Julian Freeman

Freed to live through the death of another.

Tag: Vocation

What Is the Will of the Lord?

‘Therefore, do not be foolish, but understand what the will of the Lord is’ (Ephesians 5.17)

Paul is not messing around when he speaks to the Ephesians. They are to know that ‘the days are evil’; in other words, time is short. Once they realize that, there is only one appropriate response: Figure out what really matters.

That’s why Paul says, ‘Understand what the will of the Lord is.’ Because, really, there’s not a lot of time to mess around with things that don’t matter.

But can we talk about ‘the will of the Lord’ for a minute? Because typically in North American evangelical contexts, we refer to ‘the will of God’ like it’s some existential, mystical path for our lives that we need to discover. It’s behind door number three… or two… whichever I choose, I just hope I get to ‘live in God’s will.’

We think it has something to do with what job we take, where we buy a house, whom we marry; this determines if we’re ‘in God’s will.’ Sometimes we talk about it like it’s a secret for unlocking the good life where there is nothing but ease and blessing, as if it’s some kind of fortune-cookie sweet-spot with the Divine.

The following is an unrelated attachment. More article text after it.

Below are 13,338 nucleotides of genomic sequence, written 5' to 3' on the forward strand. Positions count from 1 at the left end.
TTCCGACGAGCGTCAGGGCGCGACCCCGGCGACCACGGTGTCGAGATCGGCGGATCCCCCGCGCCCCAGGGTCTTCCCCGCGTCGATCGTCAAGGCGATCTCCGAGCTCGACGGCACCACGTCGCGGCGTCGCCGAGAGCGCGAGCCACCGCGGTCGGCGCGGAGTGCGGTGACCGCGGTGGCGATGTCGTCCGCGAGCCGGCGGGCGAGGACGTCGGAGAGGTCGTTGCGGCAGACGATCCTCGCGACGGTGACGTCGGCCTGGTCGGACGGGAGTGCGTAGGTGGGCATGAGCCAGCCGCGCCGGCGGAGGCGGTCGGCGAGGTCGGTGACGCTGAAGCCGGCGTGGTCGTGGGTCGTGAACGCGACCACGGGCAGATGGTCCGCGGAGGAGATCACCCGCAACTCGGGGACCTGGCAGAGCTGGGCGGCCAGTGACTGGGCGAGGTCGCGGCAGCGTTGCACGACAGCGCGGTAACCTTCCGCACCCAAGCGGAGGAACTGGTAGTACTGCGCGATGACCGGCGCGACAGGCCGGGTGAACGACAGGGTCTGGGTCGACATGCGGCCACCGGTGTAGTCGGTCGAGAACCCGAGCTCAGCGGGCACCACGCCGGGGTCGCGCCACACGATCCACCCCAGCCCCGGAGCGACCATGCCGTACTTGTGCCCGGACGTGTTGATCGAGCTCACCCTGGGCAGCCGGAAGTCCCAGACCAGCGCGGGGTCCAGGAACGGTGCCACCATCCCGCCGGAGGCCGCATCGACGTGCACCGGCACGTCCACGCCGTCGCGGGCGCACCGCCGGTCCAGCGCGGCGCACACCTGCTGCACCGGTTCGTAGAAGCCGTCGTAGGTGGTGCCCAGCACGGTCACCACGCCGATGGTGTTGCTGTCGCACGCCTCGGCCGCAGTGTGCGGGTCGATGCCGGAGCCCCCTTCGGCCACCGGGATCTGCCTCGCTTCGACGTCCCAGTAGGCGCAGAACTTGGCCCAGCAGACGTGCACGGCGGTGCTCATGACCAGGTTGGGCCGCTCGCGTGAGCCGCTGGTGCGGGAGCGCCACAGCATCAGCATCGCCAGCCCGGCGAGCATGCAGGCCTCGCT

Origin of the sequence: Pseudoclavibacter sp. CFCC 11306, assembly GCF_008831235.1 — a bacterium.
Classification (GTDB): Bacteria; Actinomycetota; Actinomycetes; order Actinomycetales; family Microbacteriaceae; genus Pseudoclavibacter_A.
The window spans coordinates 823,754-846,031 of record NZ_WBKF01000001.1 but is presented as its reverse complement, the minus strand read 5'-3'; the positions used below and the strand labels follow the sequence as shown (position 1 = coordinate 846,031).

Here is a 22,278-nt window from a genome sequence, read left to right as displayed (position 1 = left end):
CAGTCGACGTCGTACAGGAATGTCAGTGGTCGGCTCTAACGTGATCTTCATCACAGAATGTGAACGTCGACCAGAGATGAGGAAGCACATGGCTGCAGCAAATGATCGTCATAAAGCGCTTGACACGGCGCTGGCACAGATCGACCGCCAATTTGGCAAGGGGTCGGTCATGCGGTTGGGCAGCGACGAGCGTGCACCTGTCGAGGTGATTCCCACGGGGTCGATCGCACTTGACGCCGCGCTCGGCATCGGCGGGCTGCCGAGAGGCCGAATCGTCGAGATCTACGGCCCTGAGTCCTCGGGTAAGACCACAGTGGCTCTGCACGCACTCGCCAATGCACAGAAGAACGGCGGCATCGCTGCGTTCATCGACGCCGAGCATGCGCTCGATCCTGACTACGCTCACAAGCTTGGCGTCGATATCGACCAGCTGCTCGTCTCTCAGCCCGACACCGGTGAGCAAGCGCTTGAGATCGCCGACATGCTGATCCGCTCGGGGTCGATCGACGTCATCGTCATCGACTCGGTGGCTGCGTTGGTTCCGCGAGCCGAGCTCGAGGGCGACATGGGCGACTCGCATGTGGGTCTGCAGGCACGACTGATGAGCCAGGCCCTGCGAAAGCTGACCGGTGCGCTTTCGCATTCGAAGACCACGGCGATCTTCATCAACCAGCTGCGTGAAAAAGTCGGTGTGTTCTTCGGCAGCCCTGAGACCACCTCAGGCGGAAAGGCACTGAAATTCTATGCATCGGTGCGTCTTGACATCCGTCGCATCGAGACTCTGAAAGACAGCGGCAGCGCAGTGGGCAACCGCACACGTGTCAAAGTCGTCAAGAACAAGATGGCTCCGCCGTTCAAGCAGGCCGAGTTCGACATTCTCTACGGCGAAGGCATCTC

But do you know what Paul is getting at by the phrase ‘the will of the Lord’ here? He’s talked about it earlier in the letter. In the working of his plan to forgive sinners, through the redemption of Christ, he has made ‘known to us the mystery of his will, according to his purpose, which he set forth in Christ as a plan for the fullness of time, to unite all things in him, things in heaven and things on earth‘ (Ephesians 1:9-10).

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What if God Blessed You?

One of the many questions Christians face (especially young Christians) is, ‘What career path should I take?’ Or, ‘What kind of work should I get into?’

There are lots of good ways to think about that and lots has already been written. One of the more helpful thoughts is an old one from St Augustine: ‘Love God and do as you please.’ Surely, if true love for God is the root, he argues, whatever comes as fruit cannot be evil.

There is one more consideration, however, that I think should be a part of the conversation. And it is this: What if God really blessed your work?

I mean, what if God actually did abundantly beyond what you could ask or imagine and your work prospered wildly? If everything you started finished well and everything attempted was successful, what would it look like?

If God blessed your labour beyond your wildest dreams with fruit a hundredfold, what would be the benefit to the world? What would the blessing be? Would the world be better off? How so?

As God’s children, we’re called to be his agents of blessing. We’re called to be salt and light. We should be leaving the world a better place than we found it. So why not let that be part of the conversation when we’re considering our career choice?

If we are going to be doing something five days a week (or more!) for the rest of our lives, why not at least ask if the end result we’re labouring for actually blesses God’s world?

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